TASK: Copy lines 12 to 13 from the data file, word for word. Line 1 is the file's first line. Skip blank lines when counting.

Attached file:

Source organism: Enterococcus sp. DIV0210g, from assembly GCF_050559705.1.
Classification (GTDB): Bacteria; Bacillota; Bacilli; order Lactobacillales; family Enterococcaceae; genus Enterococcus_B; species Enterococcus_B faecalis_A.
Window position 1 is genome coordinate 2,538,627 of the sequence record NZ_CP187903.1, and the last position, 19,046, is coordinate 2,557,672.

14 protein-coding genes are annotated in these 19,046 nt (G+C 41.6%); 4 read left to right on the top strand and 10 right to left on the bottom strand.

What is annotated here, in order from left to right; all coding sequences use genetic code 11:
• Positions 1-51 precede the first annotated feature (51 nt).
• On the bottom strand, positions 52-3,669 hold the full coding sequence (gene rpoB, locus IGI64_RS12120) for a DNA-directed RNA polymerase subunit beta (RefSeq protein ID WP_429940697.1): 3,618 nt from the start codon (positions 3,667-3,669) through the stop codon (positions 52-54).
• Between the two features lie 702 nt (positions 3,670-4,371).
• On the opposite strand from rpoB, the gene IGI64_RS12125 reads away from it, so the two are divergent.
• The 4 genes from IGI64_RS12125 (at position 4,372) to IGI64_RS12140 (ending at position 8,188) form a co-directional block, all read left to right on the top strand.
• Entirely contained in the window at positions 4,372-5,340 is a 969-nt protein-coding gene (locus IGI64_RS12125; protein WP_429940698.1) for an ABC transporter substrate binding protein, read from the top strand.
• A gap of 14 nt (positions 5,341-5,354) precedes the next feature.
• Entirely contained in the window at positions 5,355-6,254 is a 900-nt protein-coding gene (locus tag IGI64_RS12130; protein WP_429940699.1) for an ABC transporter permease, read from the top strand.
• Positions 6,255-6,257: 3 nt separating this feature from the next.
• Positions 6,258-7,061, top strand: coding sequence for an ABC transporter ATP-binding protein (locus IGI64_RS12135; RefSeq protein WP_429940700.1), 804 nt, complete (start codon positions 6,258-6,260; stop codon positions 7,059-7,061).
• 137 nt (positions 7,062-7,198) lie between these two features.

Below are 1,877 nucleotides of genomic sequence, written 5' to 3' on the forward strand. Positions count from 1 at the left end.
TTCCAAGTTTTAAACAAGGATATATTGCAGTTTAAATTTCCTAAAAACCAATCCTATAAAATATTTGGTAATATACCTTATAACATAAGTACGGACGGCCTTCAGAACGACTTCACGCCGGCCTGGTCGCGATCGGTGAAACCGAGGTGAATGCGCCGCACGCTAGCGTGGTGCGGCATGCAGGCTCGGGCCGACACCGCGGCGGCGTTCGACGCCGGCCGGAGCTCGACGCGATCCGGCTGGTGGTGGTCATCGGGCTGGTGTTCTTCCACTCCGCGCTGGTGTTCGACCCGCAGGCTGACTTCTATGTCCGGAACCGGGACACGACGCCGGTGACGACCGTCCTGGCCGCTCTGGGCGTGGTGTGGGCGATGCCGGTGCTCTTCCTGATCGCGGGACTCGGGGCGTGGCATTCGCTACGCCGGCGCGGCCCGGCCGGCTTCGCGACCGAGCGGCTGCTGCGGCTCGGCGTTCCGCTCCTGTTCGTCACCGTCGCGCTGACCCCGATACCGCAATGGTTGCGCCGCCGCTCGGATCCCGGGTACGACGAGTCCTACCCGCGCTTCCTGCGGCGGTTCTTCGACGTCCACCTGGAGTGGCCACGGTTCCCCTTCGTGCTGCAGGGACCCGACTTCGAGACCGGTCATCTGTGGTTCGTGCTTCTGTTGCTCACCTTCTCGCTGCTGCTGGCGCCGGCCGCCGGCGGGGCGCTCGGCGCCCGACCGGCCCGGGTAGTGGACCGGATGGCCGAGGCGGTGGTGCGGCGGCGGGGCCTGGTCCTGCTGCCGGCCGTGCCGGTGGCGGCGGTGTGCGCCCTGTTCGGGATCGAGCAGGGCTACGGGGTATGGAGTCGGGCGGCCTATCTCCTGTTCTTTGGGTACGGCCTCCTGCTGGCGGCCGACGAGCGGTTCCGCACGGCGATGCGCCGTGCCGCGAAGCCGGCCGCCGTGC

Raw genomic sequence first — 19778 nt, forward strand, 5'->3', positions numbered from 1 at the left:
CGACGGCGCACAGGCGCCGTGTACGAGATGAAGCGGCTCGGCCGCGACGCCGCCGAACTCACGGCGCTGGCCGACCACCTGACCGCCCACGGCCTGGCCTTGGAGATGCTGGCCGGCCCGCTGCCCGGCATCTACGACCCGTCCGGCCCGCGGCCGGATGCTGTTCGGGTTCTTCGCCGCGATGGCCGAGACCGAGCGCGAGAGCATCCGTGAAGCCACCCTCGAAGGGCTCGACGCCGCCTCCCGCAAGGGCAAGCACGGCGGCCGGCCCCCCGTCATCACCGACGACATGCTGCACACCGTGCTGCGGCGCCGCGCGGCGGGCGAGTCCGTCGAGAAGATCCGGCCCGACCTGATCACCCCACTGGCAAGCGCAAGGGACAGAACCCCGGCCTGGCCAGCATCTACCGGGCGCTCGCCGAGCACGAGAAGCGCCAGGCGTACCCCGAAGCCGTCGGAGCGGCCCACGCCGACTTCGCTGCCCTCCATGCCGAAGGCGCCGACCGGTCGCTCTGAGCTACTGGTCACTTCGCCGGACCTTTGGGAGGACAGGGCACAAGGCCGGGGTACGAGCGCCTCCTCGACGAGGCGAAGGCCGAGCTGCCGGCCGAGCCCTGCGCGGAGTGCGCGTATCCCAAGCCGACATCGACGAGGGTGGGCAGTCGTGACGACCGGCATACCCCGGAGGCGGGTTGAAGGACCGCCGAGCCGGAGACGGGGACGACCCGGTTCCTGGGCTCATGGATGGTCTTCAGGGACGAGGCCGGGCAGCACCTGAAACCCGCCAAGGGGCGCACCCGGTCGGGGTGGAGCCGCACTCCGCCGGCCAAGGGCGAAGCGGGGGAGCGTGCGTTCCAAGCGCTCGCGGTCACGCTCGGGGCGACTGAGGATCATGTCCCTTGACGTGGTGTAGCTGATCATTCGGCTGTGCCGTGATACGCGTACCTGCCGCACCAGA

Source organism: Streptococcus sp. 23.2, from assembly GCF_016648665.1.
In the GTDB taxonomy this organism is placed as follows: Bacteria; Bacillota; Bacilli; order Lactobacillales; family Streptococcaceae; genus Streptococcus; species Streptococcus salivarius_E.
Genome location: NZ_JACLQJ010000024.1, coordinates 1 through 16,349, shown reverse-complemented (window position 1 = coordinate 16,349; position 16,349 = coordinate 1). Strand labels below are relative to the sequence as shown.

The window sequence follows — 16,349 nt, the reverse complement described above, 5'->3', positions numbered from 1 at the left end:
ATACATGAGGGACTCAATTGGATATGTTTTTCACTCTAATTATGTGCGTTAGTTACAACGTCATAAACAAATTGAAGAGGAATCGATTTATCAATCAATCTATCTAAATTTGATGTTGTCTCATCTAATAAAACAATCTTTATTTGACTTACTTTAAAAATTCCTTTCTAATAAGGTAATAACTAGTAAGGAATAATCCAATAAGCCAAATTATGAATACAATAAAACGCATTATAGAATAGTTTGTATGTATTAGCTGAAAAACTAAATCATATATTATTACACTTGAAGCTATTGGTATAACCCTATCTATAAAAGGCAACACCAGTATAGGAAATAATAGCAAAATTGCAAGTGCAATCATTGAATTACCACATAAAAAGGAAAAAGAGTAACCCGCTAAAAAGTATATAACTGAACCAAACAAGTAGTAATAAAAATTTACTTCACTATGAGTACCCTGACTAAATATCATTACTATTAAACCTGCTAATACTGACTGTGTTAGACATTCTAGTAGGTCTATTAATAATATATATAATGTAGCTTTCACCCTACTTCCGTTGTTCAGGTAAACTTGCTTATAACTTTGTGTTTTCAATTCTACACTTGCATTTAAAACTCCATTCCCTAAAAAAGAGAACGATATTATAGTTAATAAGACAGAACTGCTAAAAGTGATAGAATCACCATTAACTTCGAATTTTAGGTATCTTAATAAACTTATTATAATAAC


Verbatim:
• A gap of 14 nt (positions 5,341-5,354) precedes the next feature.
• Entirely contained in the window at positions 5,355-6,254 is a 900-nt protein-coding gene (locus tag IGI64_RS12130; protein WP_429940699.1) for an ABC transporter permease, read from the top strand.